Increased listening effort in school-age children with hearing loss (CHL) could compromise learning and academic achievement. Identifying a sensitive behavioral measure of listening effort for this group could have both clinical and research value. This study examined the effects of signal-to-noise ratio (SNR), hearing loss, and personal amplification on 2 commonly used behavioral measures of listening effort: dual-task visual response times (visual RTs) and verbal response times (verbal RTs).
A total of 82 children (aged 6–13 years) took part in this study; 37 children with normal hearing (CNH) and 45 CHL. All children performed a dual-task paradigm from which both measures of listening effort (dual-task visual RT and verbal RT) were derived. The primary task was word recognition in multi-talker babble in three individually selected SNR conditions: Easy, Moderate, and Hard. The secondary task was a visual monitoring task. Listening effort during the dual-task was quantified as the change in secondary task RT from baseline (single-task visual RT) to the dual-task condition. Listening effort based on verbal RT was quantified as the time elapsed from the onset of the auditory stimulus to the onset of the verbal response when performing the primary (word recognition) task in isolation. CHL completed the task aided and/or unaided to examine the effect of amplification on listening effort.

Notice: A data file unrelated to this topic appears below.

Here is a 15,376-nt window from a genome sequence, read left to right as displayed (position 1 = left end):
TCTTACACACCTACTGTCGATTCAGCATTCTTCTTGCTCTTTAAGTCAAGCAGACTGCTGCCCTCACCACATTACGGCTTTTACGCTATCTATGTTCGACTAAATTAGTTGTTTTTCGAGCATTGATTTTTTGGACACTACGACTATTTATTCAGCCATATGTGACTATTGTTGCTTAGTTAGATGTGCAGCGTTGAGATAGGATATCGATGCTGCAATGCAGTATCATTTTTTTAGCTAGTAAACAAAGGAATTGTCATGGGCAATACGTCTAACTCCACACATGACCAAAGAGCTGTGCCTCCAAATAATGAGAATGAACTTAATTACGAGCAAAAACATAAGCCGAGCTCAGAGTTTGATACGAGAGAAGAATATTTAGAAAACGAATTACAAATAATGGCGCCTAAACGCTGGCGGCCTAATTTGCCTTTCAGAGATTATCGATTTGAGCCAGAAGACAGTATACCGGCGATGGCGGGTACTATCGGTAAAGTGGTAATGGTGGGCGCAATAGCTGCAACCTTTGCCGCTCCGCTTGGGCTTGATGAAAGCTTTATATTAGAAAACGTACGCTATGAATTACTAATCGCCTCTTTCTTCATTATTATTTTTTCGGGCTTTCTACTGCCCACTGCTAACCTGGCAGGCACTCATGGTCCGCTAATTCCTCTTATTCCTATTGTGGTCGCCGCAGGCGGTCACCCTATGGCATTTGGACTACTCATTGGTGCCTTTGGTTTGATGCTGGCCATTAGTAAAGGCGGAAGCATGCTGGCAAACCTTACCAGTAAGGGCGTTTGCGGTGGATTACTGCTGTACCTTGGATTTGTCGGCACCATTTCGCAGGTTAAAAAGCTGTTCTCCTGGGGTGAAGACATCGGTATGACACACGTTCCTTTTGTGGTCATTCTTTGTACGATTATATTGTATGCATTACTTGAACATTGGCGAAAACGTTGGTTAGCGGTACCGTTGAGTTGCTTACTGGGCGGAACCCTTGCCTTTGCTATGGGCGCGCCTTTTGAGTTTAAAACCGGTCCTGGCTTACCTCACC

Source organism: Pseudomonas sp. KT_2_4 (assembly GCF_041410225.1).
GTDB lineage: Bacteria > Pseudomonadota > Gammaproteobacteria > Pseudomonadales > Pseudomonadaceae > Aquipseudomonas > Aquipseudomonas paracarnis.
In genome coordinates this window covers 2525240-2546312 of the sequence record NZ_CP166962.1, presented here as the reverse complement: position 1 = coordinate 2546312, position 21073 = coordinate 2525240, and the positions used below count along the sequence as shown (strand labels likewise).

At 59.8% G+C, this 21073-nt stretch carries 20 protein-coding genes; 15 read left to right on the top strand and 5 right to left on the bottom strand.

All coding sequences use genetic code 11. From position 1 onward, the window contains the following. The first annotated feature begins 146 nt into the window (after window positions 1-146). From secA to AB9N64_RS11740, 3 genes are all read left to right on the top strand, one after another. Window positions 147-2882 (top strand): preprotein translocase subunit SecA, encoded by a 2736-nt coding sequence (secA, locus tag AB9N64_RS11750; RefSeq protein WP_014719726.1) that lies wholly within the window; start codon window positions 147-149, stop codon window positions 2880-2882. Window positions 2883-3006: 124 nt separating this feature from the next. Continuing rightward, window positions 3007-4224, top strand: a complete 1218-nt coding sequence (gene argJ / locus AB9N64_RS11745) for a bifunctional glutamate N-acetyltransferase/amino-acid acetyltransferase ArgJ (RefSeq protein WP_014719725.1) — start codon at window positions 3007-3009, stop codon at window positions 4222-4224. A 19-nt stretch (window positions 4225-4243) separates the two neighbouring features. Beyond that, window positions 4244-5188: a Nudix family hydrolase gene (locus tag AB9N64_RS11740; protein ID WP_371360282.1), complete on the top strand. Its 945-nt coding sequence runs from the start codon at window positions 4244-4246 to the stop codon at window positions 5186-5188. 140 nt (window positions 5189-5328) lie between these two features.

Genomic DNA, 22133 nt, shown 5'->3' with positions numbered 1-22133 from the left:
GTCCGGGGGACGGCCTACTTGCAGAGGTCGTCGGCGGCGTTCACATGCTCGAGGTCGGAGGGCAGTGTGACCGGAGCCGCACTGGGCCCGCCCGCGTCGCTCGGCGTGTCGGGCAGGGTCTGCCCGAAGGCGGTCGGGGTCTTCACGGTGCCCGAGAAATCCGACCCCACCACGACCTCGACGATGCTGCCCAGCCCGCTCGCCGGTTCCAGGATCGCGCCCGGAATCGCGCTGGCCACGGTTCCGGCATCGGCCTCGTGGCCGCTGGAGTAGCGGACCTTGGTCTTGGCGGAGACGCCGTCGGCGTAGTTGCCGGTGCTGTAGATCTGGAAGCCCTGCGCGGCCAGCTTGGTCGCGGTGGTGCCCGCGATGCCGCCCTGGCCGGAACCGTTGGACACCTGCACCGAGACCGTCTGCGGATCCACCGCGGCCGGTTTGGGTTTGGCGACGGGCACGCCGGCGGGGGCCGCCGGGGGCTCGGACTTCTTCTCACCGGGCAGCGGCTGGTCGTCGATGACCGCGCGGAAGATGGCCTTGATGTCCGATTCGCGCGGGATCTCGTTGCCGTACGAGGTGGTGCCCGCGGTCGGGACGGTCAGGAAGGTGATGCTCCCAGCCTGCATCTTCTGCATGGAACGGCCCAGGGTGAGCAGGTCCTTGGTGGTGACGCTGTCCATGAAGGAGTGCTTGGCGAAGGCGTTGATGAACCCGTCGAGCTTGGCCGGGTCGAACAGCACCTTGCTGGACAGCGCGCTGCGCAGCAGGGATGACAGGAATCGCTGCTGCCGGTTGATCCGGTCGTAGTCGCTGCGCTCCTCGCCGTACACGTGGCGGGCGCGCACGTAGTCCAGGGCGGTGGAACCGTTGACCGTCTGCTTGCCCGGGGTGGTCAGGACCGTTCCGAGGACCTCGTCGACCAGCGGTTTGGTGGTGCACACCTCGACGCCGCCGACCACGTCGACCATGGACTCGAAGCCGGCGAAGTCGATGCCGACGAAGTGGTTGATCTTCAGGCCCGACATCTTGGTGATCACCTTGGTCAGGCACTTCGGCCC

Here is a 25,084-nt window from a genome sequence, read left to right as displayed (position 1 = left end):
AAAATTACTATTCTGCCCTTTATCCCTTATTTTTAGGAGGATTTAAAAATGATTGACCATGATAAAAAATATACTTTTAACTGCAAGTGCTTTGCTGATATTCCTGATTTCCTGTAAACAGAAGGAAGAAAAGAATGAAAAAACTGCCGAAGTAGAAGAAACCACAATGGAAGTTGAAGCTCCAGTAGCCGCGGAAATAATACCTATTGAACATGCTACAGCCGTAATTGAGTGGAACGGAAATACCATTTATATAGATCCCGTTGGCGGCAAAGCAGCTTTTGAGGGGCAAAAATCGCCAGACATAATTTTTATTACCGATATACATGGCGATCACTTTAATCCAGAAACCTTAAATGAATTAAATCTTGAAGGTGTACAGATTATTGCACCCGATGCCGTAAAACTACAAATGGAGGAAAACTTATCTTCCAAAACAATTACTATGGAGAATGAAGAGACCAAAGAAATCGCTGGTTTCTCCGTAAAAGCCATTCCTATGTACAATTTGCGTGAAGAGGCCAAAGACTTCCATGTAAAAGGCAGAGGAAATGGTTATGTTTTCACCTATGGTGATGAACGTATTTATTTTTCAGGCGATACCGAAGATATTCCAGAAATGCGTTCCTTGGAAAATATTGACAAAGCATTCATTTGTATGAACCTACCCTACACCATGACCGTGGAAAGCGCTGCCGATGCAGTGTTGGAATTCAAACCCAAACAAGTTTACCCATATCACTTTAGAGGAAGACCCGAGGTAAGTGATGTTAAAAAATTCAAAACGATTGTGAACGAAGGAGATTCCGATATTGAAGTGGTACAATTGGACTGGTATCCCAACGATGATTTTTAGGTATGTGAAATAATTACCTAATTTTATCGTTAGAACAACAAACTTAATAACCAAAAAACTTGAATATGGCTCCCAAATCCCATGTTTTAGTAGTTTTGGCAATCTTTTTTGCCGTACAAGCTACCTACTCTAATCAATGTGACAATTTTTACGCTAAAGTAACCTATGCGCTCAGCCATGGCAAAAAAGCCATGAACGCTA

Verbal RTs were generally slower in the more challenging SNR conditions. However, there was no effect of SNR on dual-task visual RT. Overall, verbal RTs were significantly slower in CHL versus CNH. No group difference in dual-task visual RTs was found between CNH and CHL. No effect of amplification was found on either dual-task visual RTs or verbal RTs.
This study compared dual-task visual RT and verbal RT measures of listening effort in the child population. Overall, verbal RTs appear more sensitive than dual-task visual RTs to the negative effects of SNR and hearing loss. The current findings extend the literature on listening effort in the pediatric population by demonstrating that, even for speech that is accurately recognized, school-age CHL show a greater processing speed decrement than their normal-hearing counterparts, a decrement that could have a negative impact on learning and academic achievement in the classroom.
1Department of Psychology, University of Chester, Parkgate Road, Chester, United Kingdom
2Department of Otolaryngology/Head and Neck Surgery, The University of North Carolina at Chapel Hill, Chapel Hill, NC
3Department of Hearing and Speech Sciences, Vanderbilt Bill Wilkerson Center, Vanderbilt University School of Medicine, Nashville, TN.
Received June 9, 2017; accepted April 27, 2018.
This work was supported by the Dan and Margaret Maddox Charitable Trust, and the Institute of Education Sciences (IES), U.S. Department of Education, through Grant R324A110266 to Vanderbilt University (Nashville, TN; awarded to Fred H. Bess, PI). The content expressed are those of the authors and do not necessarily represent the views of the Institute of Education Sciences, or the U.S. Department of Education.
The authors declare no other conflict of interest.
Address for correspondence: Ronan McGarrigle, Department of Psychology, University of Chester, Parkgate Road, Chester, United Kingdom. E-mail: firstname.lastname@example.org.